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HomeEditorialPakistan Qualifies the Membership of NSG

Pakistan Qualifies the Membership of NSG

Pakistan’s ambassador to the United States Jalil Abbas Jilani has stepped up efforts to gain support of the Obama administration, US lawmakers and American think-tank for the membership of the Nuclear Suppliers Group.

The Ambassador has assured the US leadership that Pakistan shares the international concerns against proliferation of WMDs and their means of delivery. Pakistan’s inclusion in the NSG would be the right decision to enhance international security,” embassy officials said. It has been emphasized that Pakistan’s membership in the NSG would not only go a long way in strengthening the international non-proliferation regime, but also help Pakistan enhance its capabilities in harnessing peaceful uses of nuclear technology for the country’s burgeoning population of almost 200 million people, including in the fields of health, agriculture and power generation.

Pakistan, as one of the founding members of the IAEA, has actively contributed to the Conference on Disarmament (CD) in negotiating multilateral arms control and disarmament instruments on the principle of equal and undiminished security for all.

Pakistan has also instituted elaborate export control regime, legislative framework and comprehensive regulatory and administrative measures.

Pakistan’s Export Control Lists are in harmony with those of the NSG, Missile Technology Control Regime (MTCR) and Australia Group; whereas India is lagging behind in elaborate export control regime, legislative framework and comprehensive regulatory and administrative measures. Thus Pakistan is very much entitled for the membership of Nuclear Suppliers group. India is in violation of atomic reactors’ safeguard.  Out of 22, eight atomic reactors are outside international safeguards.

Contrary to what India claims, its 2005 commitments, 2006 separation plan, and the 2009 IAEA safeguards agreement and Additional Protocol, do not provide any proliferation benefits. To the contrary, the continued link between Indian civilian and military nuclear facilities, and exceptions in its safeguards agreement, provide it an opportunity to use foreign supplied safeguarded nuclear materials to produce unsafeguarded nuclear materials which can be used for military purposes.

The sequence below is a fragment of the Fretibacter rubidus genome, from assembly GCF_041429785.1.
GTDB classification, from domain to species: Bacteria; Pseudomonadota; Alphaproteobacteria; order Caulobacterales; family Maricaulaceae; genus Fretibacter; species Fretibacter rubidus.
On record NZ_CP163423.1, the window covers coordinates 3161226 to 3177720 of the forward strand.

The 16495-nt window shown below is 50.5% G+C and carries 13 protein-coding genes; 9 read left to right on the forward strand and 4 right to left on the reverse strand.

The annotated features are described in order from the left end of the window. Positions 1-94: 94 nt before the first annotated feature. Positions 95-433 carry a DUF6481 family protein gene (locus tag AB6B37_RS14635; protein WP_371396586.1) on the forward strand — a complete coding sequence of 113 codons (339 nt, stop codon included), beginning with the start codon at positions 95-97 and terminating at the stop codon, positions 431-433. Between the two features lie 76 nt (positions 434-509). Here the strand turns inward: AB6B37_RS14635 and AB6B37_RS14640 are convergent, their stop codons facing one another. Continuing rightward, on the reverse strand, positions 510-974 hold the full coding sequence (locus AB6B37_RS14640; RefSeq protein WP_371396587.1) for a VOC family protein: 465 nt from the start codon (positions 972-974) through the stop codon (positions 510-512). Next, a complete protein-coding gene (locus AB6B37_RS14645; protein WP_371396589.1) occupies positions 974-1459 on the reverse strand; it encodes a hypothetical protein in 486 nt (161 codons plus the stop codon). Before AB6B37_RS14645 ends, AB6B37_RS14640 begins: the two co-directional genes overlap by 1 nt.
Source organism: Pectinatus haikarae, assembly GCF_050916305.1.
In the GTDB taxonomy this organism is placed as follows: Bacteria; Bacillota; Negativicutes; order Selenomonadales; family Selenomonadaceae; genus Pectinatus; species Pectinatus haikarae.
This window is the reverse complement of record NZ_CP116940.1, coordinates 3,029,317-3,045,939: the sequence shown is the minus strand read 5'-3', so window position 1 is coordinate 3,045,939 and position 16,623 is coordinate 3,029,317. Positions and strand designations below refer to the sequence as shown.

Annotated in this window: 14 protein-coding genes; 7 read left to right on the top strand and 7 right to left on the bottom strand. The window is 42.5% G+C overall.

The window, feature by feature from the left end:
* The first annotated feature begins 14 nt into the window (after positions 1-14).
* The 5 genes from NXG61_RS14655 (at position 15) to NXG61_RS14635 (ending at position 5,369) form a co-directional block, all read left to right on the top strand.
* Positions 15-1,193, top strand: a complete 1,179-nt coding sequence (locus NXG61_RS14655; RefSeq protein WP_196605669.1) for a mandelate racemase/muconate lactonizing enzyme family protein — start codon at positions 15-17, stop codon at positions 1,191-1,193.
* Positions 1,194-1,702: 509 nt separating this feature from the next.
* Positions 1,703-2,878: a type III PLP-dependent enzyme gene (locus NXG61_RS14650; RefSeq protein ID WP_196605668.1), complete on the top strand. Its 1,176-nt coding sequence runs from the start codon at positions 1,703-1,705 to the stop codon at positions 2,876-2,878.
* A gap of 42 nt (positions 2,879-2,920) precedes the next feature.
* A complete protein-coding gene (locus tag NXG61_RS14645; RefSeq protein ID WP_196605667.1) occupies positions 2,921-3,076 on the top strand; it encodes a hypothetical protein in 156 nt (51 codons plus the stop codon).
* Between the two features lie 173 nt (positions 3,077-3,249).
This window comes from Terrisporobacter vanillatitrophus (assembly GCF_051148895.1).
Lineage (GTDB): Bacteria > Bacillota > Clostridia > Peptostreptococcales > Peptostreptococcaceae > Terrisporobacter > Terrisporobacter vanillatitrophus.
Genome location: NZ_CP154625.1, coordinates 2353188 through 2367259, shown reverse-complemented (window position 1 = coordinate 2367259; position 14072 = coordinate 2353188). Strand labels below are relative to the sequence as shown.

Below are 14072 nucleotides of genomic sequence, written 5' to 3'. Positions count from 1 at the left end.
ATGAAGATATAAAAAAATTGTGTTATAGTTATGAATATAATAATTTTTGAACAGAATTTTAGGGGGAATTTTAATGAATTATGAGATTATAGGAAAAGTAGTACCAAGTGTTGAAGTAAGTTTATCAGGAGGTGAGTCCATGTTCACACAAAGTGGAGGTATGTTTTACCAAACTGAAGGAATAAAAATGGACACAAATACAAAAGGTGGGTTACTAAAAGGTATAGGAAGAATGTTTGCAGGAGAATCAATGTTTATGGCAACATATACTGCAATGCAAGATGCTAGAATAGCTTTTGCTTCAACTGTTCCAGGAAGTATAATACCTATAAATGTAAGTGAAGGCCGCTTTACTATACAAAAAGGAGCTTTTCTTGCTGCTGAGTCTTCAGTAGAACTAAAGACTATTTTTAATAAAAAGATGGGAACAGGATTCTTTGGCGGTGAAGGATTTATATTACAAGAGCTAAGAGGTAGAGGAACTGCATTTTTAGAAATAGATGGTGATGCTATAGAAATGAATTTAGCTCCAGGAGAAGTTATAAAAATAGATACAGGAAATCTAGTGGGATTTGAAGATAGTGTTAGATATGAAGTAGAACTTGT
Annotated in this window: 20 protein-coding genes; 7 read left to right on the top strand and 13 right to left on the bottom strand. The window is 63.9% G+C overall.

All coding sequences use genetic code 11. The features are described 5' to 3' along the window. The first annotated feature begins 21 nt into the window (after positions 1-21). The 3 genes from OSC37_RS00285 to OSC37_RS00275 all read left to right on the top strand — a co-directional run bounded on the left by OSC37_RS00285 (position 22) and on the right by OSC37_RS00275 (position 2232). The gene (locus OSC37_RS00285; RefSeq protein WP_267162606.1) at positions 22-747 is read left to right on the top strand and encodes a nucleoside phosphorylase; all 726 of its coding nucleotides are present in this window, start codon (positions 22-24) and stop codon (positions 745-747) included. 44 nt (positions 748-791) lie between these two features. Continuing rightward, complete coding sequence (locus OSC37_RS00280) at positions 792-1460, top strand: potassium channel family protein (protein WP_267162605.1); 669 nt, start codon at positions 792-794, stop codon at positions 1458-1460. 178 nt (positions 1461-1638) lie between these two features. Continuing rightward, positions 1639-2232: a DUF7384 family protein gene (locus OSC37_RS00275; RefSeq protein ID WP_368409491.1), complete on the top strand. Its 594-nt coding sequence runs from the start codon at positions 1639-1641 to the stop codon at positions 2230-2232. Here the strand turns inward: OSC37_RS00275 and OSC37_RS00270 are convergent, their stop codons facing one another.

The exceptions in the Indian safeguards agreement are unique, which are not available to the nuclear weapon states under their safeguards agreements with IAEA. This exception should be withdrawn.

The Indian safeguards agreement is not equivalent to NPT (Nuclear Non-Proliferation treaty) and thus India cannot simply claim NSG membership based on its 2008 commitments. NSG should require India to meet certain criteria which help in plugging the loopholes in its non-2005 proliferation commitments, 2006 separation plan and 2009 safeguards agreement and the additional protocol.

Continuation of such exemptions, and Indian entry in NSG without rectifying the shortcomings of Indian non-proliferation commitments, will be detrimental to NSG non-proliferation objectives and strategic stability in South Asia by undermining the nuclear balance in the region.

Contrary to this, Pakistan fulfils criteria and Pakistan nuclear program is safer than India hence, qualifying for the membership of Nuclear Suppliers group (NSG). USA should stop taking the unjust side of India risking the world peace.



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